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Gene Review

Rnf2  -  ring finger protein 2

Mus musculus

Synonyms: AI326319, AI450156, AU019207, DinG, E3 ubiquitin-protein ligase RING2, ...
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Disease relevance of Rnf2


High impact information on Rnf2

  • Polycomb group proteins Ring1b and Bmi1 (B-cell-specific Moloney murine leukaemia virus integration site 1) are critical components of the chromatin modulating PRC1 complex [2].
  • However, functional Ring1b is recruited by Xist and mediates ubiquitination of histone H2A in Eed deficient embryonic stem (ES) cells, which lack histone H3 lysine 27 tri-methylation [3].
  • Ring1A and Ring1B display blocks of similarity throughout their sequences, including an N-terminal RING finger domain [4].
  • Furthermore, we have identified two murine proteins, Ring1A and Ring1B, that interact directly with the repressor domain of M33 [4].
  • Rnf2 (Ring1b) deficiency causes gastrulation arrest and cell cycle inhibition [5].

Biological context of Rnf2

  • These results, together with the genetic interactions observed in compound Ring1B/Mel18 mutant mice, are consistent with a role for Ring1B in the regulation of Hox gene expression by Polycomb group complexes [6].
  • On the inactive X chromosome, uH2A was maintained in Ring1A or Ring1B null cells, but not in double knockout cells, demonstrating an overlapping function for these proteins in development [7].
  • We demonstrate that the enrichment of Ring1b and ubH2A on Xi is transient during TS and ES cell differentiation, suggesting that the Ring1b and ubH2A are involved in the initiation of both imprinted and random X inactivation [8].
  • During maturation of oocytes, significant alterations of Rae28/Ph1 and Ring1B localization are concordant with configuration changes of the chromatin at the germinal vesicle stage of meiotic prophase [1].
  • Importantly, dissociation of Rae28/Ph1 and Ring1B from the chromatin temporally correlates with transcriptional arrest both in mitosis and meiosis [1].

Anatomical context of Rnf2

  • By contrast, the overexpression of Ring1B in chick embryos results in the repression of Hoxb9 expression in the neural tube [6].
  • We found that the H2A-K119 ubiquitin E3 ligase Ring1b, a Polycomb group protein, is enriched on Xi in female trophoblast stem (TS) cells as well as differentiating embryonic stem (ES) cells [8].
  • In this study, we analyzed subcellular localization of Rae28/Ph1 and Ring1B by using newly generated monoclonal antibodies in mitotic somatic cells and meiotic mouse oocytes [1].

Physical interactions of Rnf2

  • The Bmi-1 oncoprotein interacts with dinG and MPh2: the role of RING finger domains [9].

Co-localisations of Rnf2

  • Immunofluorescent staining by the antibodies has shown that endogenous Ring1B proteins clearly co-localize with Ring1A at the pattern of diffuse nuclear speckles [10].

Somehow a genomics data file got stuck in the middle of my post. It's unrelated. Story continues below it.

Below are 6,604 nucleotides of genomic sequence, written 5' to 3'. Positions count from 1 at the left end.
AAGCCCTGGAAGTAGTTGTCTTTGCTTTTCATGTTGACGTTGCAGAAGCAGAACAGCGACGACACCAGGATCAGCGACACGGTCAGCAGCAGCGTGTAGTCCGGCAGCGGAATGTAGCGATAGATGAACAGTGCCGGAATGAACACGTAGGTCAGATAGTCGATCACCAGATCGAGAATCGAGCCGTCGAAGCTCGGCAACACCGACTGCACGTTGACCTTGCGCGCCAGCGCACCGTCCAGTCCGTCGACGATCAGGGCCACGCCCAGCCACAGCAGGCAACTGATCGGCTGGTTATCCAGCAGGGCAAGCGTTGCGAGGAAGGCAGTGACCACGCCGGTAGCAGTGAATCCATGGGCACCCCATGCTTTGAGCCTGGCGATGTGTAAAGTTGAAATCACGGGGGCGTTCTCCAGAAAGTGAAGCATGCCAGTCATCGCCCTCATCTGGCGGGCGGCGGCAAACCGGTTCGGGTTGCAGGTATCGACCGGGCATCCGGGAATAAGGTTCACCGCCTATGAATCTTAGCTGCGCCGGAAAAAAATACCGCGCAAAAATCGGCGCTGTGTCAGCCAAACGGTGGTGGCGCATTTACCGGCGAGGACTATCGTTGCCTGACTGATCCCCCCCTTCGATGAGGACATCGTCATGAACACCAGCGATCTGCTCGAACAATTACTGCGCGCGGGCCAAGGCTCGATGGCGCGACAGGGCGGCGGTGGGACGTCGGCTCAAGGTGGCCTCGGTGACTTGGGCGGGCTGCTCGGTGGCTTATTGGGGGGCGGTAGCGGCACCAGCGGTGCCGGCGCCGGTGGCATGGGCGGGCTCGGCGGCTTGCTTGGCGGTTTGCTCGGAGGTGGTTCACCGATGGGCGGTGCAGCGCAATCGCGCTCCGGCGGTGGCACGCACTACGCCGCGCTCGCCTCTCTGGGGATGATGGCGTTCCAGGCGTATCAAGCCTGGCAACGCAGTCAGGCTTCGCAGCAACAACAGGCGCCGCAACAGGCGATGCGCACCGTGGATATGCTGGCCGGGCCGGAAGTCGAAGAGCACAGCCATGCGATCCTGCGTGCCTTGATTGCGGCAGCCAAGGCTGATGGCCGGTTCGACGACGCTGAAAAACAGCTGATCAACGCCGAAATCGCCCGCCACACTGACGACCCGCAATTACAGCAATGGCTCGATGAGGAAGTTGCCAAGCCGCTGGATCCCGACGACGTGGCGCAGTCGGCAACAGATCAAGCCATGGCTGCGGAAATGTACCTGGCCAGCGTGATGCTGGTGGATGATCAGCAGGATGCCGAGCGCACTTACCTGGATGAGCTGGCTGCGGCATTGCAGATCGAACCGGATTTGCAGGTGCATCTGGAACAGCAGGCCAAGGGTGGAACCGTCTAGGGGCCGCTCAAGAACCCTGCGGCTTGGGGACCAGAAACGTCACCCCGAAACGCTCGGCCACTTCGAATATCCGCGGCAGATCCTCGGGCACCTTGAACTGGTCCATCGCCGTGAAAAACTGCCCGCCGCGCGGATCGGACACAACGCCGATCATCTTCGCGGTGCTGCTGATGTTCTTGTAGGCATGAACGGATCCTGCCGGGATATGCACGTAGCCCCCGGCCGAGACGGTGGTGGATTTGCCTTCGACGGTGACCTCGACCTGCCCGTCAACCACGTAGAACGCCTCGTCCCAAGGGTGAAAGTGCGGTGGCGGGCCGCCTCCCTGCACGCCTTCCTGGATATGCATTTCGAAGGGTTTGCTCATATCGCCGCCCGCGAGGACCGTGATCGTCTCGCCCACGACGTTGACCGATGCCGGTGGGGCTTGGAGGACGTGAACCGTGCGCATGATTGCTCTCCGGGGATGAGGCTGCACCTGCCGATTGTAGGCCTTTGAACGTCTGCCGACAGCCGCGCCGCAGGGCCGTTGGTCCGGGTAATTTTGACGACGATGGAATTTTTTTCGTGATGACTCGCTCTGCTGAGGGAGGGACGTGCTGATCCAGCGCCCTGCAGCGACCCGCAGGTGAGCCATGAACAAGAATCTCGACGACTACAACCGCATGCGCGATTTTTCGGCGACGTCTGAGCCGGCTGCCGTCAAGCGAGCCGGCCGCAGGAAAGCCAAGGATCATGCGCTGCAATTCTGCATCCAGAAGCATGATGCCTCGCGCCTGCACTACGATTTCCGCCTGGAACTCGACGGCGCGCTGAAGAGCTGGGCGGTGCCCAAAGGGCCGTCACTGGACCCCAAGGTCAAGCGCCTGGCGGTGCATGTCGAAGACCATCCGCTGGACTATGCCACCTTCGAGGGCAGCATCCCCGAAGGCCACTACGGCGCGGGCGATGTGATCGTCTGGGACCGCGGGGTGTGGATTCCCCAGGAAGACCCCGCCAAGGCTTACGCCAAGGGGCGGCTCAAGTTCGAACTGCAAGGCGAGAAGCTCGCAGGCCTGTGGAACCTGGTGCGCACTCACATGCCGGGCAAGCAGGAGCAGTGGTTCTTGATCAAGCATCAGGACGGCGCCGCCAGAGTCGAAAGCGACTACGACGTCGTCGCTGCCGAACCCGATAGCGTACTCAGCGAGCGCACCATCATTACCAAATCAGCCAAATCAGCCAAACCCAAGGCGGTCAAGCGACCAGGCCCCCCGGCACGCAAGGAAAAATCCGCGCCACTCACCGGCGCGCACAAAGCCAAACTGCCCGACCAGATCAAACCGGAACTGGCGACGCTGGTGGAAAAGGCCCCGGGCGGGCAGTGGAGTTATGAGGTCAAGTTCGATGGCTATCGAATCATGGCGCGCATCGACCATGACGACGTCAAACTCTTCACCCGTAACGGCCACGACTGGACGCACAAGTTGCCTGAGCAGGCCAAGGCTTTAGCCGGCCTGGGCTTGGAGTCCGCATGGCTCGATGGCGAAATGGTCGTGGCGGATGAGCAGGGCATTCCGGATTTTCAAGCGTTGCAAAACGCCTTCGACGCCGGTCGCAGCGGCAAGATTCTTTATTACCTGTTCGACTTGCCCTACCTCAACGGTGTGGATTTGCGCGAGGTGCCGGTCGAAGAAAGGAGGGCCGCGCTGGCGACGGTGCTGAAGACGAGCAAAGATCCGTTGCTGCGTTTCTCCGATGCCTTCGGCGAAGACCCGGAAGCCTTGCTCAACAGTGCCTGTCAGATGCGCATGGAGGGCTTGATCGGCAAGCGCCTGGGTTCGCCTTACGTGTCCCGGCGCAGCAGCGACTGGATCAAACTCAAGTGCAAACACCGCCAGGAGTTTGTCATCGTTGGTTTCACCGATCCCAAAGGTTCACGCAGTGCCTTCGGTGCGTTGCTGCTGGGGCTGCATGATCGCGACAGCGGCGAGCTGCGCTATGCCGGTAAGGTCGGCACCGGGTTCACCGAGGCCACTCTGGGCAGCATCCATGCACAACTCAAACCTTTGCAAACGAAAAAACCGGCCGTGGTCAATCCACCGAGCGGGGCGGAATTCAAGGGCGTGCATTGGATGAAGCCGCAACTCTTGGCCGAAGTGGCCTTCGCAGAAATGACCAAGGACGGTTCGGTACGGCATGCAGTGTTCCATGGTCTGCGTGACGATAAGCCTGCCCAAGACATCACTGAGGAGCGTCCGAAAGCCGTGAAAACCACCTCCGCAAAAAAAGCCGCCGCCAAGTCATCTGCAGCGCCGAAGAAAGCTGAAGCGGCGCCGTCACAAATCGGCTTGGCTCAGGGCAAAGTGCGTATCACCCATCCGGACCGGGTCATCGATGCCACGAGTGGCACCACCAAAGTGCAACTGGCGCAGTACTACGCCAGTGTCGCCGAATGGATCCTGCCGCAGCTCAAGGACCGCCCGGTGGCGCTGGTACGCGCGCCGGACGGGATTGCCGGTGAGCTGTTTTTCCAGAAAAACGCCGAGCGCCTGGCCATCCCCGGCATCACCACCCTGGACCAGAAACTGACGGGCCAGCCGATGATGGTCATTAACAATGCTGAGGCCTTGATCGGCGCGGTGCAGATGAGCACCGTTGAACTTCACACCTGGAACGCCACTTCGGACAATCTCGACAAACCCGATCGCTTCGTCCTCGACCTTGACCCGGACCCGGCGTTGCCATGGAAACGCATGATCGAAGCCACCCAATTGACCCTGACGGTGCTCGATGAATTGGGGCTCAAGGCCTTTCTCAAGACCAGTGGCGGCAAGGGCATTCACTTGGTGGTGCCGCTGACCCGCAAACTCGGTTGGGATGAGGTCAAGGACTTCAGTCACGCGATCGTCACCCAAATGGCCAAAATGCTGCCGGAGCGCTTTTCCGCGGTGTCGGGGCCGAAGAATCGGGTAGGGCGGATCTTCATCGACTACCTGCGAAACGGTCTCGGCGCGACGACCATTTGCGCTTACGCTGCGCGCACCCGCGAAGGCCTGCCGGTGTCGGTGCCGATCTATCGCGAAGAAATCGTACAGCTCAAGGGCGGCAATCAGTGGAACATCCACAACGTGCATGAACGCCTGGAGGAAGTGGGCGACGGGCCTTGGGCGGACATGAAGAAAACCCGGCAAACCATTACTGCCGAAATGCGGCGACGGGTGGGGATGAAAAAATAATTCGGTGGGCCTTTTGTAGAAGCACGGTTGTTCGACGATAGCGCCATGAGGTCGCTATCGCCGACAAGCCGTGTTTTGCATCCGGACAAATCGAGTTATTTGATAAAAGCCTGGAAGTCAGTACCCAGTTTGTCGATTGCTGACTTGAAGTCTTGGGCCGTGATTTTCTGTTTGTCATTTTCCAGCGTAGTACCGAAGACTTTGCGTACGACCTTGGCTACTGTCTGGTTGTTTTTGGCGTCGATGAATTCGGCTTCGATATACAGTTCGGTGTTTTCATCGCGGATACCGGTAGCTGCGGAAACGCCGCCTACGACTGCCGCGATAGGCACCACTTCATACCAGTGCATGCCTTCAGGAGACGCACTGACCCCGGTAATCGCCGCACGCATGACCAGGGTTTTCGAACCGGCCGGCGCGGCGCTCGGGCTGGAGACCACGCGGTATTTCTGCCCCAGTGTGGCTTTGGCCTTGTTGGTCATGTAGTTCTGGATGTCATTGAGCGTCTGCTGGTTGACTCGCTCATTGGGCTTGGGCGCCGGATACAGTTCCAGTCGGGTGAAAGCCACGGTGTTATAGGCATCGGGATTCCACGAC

Other interactions of Rnf2

  • The data suggest a model whereby Bmi-1, dinG, and MPh2 form a stable heterotrimeric complex in which each protein contributes to the binding of the others [9].
  • Together with their sequence similarity, Ring1B also may function as a Pc-G protein [10].


  1. Dissociation of mammalian Polycomb-group proteins, Ring1B and Rae28/Ph1, from the chromatin correlates with configuration changes of the chromatin in mitotic and meiotic prophase. Miyagishima, H., Isono, K., Fujimura, Y., Iyo, M., Takihara, Y., Masumoto, H., Vidal, M., Koseki, H. Histochem. Cell Biol. (2003) [Pubmed]
  2. Structure and E3-ligase activity of the Ring-Ring complex of polycomb proteins Bmi1 and Ring1b. Buchwald, G., van der Stoop, P., Weichenrieder, O., Perrakis, A., van Lohuizen, M., Sixma, T.K. EMBO J. (2006) [Pubmed]
  3. Recruitment of PRC1 function at the initiation of X inactivation independent of PRC2 and silencing. Schoeftner, S., Sengupta, A.K., Kubicek, S., Mechtler, K., Spahn, L., Koseki, H., Jenuwein, T., Wutz, A. EMBO J. (2006) [Pubmed]
  4. Ring1A is a transcriptional repressor that interacts with the Polycomb-M33 protein and is expressed at rhombomere boundaries in the mouse hindbrain. Schoorlemmer, J., Marcos-Gutiérrez, C., Were, F., Martínez, R., García, E., Satijn, D.P., Otte, A.P., Vidal, M. EMBO J. (1997) [Pubmed]
  5. Rnf2 (Ring1b) deficiency causes gastrulation arrest and cell cycle inhibition. Voncken, J.W., Roelen, B.A., Roefs, M., de Vries, S., Verhoeven, E., Marino, S., Deschamps, J., van Lohuizen, M. Proc. Natl. Acad. Sci. U.S.A. (2003) [Pubmed]
  6. Involvement of the Polycomb-group gene Ring1B in the specification of the anterior-posterior axis in mice. Suzuki, M., Mizutani-Koseki, Y., Fujimura, Y., Miyagishima, H., Kaneko, T., Takada, Y., Akasaka, T., Tanzawa, H., Takihara, Y., Nakano, M., Masumoto, H., Vidal, M., Isono, K., Koseki, H. Development (2002) [Pubmed]
  7. Polycomb group proteins Ring1A/B link ubiquitylation of histone H2A to heritable gene silencing and X inactivation. de Napoles, M., Mermoud, J.E., Wakao, R., Tang, Y.A., Endoh, M., Appanah, R., Nesterova, T.B., Silva, J., Otte, A.P., Vidal, M., Koseki, H., Brockdorff, N. Dev. Cell (2004) [Pubmed]
  8. Ring1b-mediated H2A ubiquitination associates with inactive X chromosomes and is involved in initiation of X inactivation. Fang, J., Chen, T., Chadwick, B., Li, E., Zhang, Y. J. Biol. Chem. (2004) [Pubmed]
  9. The Bmi-1 oncoprotein interacts with dinG and MPh2: the role of RING finger domains. Hemenway, C.S., Halligan, B.W., Levy, L.S. Oncogene (1998) [Pubmed]
  10. Production of monoclonal antibodies against mammalian Ring1B proteins. Atsuta, T., Fujimura, S., Moriya, H., Vidal, M., Akasaka, T., Koseki, H. Hybridoma (2001) [Pubmed]
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